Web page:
I remember I was 4 or 5, reading a Barney book with your mom while you grew peacefully in her tummy. I remember you as a hyper little boy who had such wonder in his eyes. Although I was young as well, I can’t help but wonder if I could have done something to save you.
I wish I could go back in time, not to be young again myself, but to put myself into your life as the person i am now. I wish I could go back to when you were that little boy and stop the world from harming you. To show you the love you were robbed. I would call social services and get you taken from the woman and man that brought you in this world but didn’t help you achieve your dreams or encourage you in anyway and I would show you what a mother is suppose to be. I would shelter you from the pain and suffering that you felt, encourage you and empower you, believe in you and raise you to be better. It breaks my heart Dakota, that your little brother got and still gets everything you didn’t and don’t. That he’s close with both your parents and he’s surrounded with the love you should have been surrounded in. I’m sorry that you are pushed to the side while your brother drives a brand new 2016 jeep at only 17. I am sorry that from the day that he was born the attention has been on only him and that you were treated like the dirt beneath their shoes. I am sorry that no one was there to protect you when you were so young and so impressionable, that no one stepped in to save you from the abuse you suffered in the hands of your parents and your parents friends. I’m deeply sorry that my dad was one of those friends. I wish I could save you, that I could show you that there is still good in this world, but at this point I know there is no point of return. I wish I could run to you and hug you, tell you to make good choices but I know if I did your addiction would make you distrust me, and to rob me.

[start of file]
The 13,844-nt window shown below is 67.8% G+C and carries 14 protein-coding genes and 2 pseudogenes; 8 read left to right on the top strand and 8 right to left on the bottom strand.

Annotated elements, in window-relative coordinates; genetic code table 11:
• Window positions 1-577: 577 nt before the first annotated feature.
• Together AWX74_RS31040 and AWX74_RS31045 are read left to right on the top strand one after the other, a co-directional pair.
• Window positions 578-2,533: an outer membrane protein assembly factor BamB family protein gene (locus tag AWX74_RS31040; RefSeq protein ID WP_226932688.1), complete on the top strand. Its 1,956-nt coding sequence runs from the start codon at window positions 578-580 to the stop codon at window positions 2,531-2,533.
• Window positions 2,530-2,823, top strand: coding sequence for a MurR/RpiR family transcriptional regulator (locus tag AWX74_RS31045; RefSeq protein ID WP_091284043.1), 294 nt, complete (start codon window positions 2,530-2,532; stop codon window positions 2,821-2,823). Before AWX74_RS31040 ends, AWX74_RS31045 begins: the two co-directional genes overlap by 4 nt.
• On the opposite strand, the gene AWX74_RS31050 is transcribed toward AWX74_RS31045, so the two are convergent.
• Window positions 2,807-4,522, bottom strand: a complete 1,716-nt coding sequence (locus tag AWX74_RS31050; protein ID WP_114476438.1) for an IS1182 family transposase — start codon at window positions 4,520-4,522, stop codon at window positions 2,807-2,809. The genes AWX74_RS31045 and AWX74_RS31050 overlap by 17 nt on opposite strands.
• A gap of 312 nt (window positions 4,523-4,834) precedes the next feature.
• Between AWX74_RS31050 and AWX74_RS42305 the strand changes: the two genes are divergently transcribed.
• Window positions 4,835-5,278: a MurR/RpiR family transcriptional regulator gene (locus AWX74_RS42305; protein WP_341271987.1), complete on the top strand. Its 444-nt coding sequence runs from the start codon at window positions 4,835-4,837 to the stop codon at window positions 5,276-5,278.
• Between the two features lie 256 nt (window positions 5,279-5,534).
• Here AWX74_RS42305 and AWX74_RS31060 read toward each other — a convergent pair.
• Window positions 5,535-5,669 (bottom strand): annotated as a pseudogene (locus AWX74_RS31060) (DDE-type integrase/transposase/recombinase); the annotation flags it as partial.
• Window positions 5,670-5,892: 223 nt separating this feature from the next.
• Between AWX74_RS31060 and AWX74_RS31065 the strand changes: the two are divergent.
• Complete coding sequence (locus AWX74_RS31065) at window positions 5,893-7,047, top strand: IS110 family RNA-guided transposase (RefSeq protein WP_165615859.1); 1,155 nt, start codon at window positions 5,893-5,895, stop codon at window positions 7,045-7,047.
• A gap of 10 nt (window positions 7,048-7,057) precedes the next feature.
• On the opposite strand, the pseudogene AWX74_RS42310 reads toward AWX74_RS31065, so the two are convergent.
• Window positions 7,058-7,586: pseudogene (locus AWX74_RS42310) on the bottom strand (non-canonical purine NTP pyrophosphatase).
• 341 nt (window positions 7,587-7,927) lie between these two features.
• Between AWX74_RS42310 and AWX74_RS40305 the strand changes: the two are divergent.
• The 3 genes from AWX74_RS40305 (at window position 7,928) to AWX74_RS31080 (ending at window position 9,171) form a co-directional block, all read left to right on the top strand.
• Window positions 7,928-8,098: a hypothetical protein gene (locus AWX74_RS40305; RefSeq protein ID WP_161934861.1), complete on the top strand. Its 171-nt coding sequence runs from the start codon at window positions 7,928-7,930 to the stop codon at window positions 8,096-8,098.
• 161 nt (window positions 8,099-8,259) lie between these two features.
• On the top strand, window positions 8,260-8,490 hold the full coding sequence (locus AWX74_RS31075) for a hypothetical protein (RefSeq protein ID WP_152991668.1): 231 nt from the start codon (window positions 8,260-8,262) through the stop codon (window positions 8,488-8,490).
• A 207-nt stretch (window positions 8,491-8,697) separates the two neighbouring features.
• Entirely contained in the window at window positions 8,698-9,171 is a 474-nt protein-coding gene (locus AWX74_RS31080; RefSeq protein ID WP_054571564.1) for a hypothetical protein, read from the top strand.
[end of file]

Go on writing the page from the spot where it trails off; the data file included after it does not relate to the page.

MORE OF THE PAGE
I wish you could see that your life matters, but after 20 years of being shown your worthless I don’t blame you for feeling that way. I don’t blame you for turning to the life you’ve turned to. I don’t blame you for trying to find comfort in a pipe or pill or needle. My heart breaks for you, but I don’t blame you.
I blame the adults that took away your innocence, I blame your mother for not loving you as much as she loves your brother. I blame your father for not growing up and being there to show you how to be a man. I blame the abuse that you were handed for no reason. I blame the government, the teachers, the family members and the friends that saw the abuse and didn’t help you; who didn’t stand up for a child who’s eyes and actions cried for help. I blame the world.
I feel no sympathy for the people at the sky train stations that look strung out, I say it’s their fault, that no one forced them to put that needle in their veins. But now that I know you are one of those poor souls my heart softens. I wish you would find it in you to seek and accept help, to get clean before you end up “just another dead junkie” on the streets of surrey. Your life matters Dakota.
Your good heart still shines brightly, your still that kind little boy and I wish you let him out more.
I’m sorry your in so much pain.